Recently, there has been substantial progress in our understanding of many key issues in urological oncology, which is the focus of this month’s BJUI. One of the most substantial paradigm shifts over the past few years has been the increasing use of radical prostatectomy (RP) for high-risk prostate cancer and increasing use of active surveillance for low-risk disease [1,2].
Consistent with these trends, this month’s BJUI features several useful articles on the management of high-risk prostate cancer. The ﬁrst article by Abdollah et al.  reports on a large series of 810 men with D’Amico high-risk prostate cancer (PSA level >20 ng/mL, Gleason score 8–10, and/or clinical stage ≥T2c) undergoing robot-assisted RP (RARP). Despite high-risk characteristics preoperatively, 55% had specimen-conﬁned disease at RARP, which was associated with higher 8-year biochemical recurrence-free (72.7% vs 31.7%, P < 0.001) and prostate cancer-speciﬁc survival rates (100% vs 86.9%, P < 0.001). The authors therefore designed a nomogram to predict specimen-conﬁned disease at RARP for D’Amico high-risk prostate cancer. Using PSA level, clinical stage, maximum tumour percentage quartile, primary and secondary biopsy Gleason score, the nomogram had 76% predictive accuracy. Once externally validated, this could provide a useful tool for pre-treatment assessment of men with high-risk prostate cancer.
Another major controversy in prostate cancer management is the optimal timing of postoperative radiation therapy (RT) for patients with high-risk features at RP. In this month’s BJUI, Hsu et al.  compare the results of adjuvant (≤6 months after RP with an undetectable PSA level), early salvage (administered while PSA levels at ≤1 ng/mL) and late salvage RT (administered at PSA levels of >1 ng/mL) in 305 men with adverse RP pathology from the USA Cancer of the Prostate Strategic Urologic Research Endeavor (CaPSURE) registry. At 6.2 years median follow-up, late salvage RT was associated with signiﬁcantly higher rates of metastasis and/or prostate cancer-death. By contrast, there was no difference in prostate cancer mortality and/or metastasis between early salvage vs adjuvant RT. A recent study from the USA National Cancer Data Base reported infrequent and declining use of postoperative RT within 6 months for men with adverse RP pathology, from 9.1% in 2005 to 7.3% in 2011 . As we await data from prospective studies comparing adjuvant vs early salvage RT, the results of Hsu et al.  are encouraging, suggesting similar disease-speciﬁc outcomes if salvage therapy is administered at PSA levels of <1 ng/mL.
Finally, this issue’s ‘Article of the Month’ by Baltaci et al.  examines the timing of second transurethral resection of the bladder (re-TURB) for high-risk non-muscle-invasive bladder cancer (NMIBC). The management ofbladder cancer at this stage is a key point to improve the overall survival of bladder cancer. Re-TURB is already recommended in the European Association of Urology guidelines , but it remains controversial as to whether all patients require re-TURB and what timing is optimal. The range of 2–6 weeks after primary TURB was established based on a randomised trial assessing the effect of re-TURB on recurrence in patients treated with intravesical chemotherapy , but it has not been subsequently tested in a randomised trial. Baltaci et al. , in a multi-institutional retrospective review of 242 patients, report that patients with high-risk NMIBC undergoing early re-TURB (14–42 days) have better recurrence-free survival vs later re-TURB (73.6% vs 46.2%, P < 0.01). Although prospective studies are warranted to conﬁrm their results, these novel data suggest that early re-TURB is signiﬁcantly associated with lower rates of recurrence and progression.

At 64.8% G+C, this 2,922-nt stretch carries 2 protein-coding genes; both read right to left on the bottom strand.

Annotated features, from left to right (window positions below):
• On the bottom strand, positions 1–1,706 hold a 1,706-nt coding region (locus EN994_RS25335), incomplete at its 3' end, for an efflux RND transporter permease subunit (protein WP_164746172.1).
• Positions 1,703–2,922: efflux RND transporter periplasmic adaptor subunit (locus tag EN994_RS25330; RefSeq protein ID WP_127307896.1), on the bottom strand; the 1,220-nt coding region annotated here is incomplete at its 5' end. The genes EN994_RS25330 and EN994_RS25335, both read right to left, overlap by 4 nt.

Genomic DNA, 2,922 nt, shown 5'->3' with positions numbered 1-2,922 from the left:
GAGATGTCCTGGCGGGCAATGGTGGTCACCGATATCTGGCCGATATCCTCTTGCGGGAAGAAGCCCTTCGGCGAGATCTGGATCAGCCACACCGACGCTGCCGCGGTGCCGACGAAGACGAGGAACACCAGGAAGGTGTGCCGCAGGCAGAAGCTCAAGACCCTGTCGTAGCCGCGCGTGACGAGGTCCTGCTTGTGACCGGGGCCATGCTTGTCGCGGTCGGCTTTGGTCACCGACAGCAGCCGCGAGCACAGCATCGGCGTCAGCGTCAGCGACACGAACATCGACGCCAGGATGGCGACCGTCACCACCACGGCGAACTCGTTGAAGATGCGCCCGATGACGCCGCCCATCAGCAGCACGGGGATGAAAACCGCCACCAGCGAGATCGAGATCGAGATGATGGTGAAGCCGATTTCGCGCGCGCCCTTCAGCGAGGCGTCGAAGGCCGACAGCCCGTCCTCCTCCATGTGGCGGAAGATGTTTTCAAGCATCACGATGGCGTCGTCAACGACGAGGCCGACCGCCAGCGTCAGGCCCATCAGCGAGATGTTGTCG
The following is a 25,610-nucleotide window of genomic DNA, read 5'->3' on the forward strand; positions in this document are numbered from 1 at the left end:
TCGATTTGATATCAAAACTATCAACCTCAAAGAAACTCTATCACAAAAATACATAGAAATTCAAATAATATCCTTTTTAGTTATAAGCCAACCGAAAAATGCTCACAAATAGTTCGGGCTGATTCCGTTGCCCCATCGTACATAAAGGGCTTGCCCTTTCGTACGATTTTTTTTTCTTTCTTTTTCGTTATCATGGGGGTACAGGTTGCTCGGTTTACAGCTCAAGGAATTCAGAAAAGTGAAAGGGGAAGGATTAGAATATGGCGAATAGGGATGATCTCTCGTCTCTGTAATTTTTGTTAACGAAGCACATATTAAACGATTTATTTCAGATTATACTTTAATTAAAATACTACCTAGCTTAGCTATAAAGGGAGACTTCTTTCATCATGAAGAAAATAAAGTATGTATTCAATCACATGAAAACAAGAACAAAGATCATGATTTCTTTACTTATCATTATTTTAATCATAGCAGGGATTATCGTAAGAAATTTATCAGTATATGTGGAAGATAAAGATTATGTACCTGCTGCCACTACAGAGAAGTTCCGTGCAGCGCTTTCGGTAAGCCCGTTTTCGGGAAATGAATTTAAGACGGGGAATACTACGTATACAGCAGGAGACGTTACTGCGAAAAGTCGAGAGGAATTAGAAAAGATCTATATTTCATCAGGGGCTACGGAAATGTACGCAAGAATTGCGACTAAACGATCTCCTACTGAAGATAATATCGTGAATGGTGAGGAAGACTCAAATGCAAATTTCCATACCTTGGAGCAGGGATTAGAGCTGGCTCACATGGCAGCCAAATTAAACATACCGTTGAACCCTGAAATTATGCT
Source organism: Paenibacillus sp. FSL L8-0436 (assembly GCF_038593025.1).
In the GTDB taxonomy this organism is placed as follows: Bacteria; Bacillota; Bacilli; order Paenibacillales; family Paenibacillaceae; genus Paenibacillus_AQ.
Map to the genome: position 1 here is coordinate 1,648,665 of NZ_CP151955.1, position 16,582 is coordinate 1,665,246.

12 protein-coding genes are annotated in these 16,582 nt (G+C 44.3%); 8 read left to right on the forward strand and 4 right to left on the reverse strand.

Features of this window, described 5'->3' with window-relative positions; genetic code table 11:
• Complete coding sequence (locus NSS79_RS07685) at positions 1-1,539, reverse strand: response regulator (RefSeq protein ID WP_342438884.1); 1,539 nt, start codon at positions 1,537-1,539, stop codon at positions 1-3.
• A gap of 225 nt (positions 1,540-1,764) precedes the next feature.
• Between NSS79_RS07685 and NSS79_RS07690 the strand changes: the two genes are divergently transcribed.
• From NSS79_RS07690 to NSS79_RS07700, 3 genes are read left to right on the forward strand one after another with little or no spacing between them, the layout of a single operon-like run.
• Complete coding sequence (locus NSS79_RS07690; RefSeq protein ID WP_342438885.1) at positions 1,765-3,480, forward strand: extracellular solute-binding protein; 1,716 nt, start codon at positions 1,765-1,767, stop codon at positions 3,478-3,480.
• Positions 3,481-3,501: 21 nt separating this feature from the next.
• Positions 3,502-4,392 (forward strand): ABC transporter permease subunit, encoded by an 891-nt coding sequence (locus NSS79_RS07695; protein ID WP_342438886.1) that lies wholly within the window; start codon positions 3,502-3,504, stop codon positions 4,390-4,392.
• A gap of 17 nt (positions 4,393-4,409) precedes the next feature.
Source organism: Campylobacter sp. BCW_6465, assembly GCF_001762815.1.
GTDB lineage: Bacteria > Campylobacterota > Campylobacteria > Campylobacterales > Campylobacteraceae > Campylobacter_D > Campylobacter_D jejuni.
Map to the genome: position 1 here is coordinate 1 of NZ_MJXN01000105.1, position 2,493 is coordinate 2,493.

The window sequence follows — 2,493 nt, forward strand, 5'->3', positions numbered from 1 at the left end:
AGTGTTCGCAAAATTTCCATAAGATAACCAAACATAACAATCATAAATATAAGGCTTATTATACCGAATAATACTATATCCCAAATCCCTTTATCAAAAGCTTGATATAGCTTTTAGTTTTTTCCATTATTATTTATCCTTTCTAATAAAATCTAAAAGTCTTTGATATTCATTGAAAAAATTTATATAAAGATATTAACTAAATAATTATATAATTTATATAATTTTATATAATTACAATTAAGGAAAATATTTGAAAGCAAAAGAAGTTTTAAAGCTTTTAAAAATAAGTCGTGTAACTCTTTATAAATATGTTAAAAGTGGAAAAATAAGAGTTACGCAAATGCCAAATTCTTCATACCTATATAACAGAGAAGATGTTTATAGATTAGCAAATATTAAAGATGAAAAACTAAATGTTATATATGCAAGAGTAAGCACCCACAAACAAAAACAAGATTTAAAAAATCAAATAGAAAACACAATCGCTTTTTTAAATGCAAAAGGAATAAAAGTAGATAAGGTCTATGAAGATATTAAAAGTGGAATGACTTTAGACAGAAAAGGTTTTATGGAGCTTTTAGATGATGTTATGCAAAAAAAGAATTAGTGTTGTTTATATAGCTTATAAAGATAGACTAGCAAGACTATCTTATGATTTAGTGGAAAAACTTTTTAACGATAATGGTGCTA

1 Cooperberg MR, Carroll PR. Trends in management for patients with localized prostate cancer, 1990–2013. JAMA 2015; 314: 80–2
2 Loeb S, Berglund A, Stattin P. Population based study of use and determinants of active surveillance and watchful waiting for low and intermediate risk prostate cancer. J Urol 2013; 190: 1742–9
3 Abdollah F, Klett DE, Sood A et al. Predicting pathological outcomes in patients undergoing robot-assisted radical prostatectomy for high- risk prostate cancer: a preoperative nomogram. BJU Int 2015; 116: 703–12
4 Hsu CC , Paciorek AT, Cooperberg MR, Roach M 3rd, Hsu IC, Carroll PR. Postoperative radiation therapy for patients at high-risk of recurrence after radical prostat ectomy: does timing matter? BJU Int 2015; 116: 713–20
5 Sineshaw HM, Gray PJ, Efstathiou JA, Jemal A. Declining use of radiotherapy for adverse features after radical prostatectomy: results from the National Cancer Data Base. Eur Urol 2015; [Epub ahead of print]. DOI: 10.1016/ j.eururo.2015.04.003
6 Baltacı S, Bozlu M, Yıldırım A et al. Signiﬁcance of the interval between ﬁrst and second transurethral resection on recurrence and progression rates in patients with high-ris k non-muscle-invasive bladder cancer treated with maintenance intravesical Bacillus Calmette-Guerin. BJU Int 2015; 116: 721–6
7 Babjuk M, Bohle A, Burger M et al. European Association of Urology Guidelines on Non-Muscle-Invasive Bladder Cancer (Ta, T1, and CIS). Available at: http://uroweb.org/wp-content/uploads/EAU-Guidelines- Non-muscle-invasive-Bladder-Cancer-2015-v1.pdf. Accessed September 2015
8 Divrik RT, Yildirim U, Zorlu F, Ozen H. The effect of repeat transurethral resection on recurrence and progression rates in patients with T1 tumors of the bladder who received intravesical mitomycin: a prospective, randomized clinical trial. J Urol 2006; 175: 1641–4
Department of Urology, Hospital Clinic, University of Barcelona, Barcelona, Spain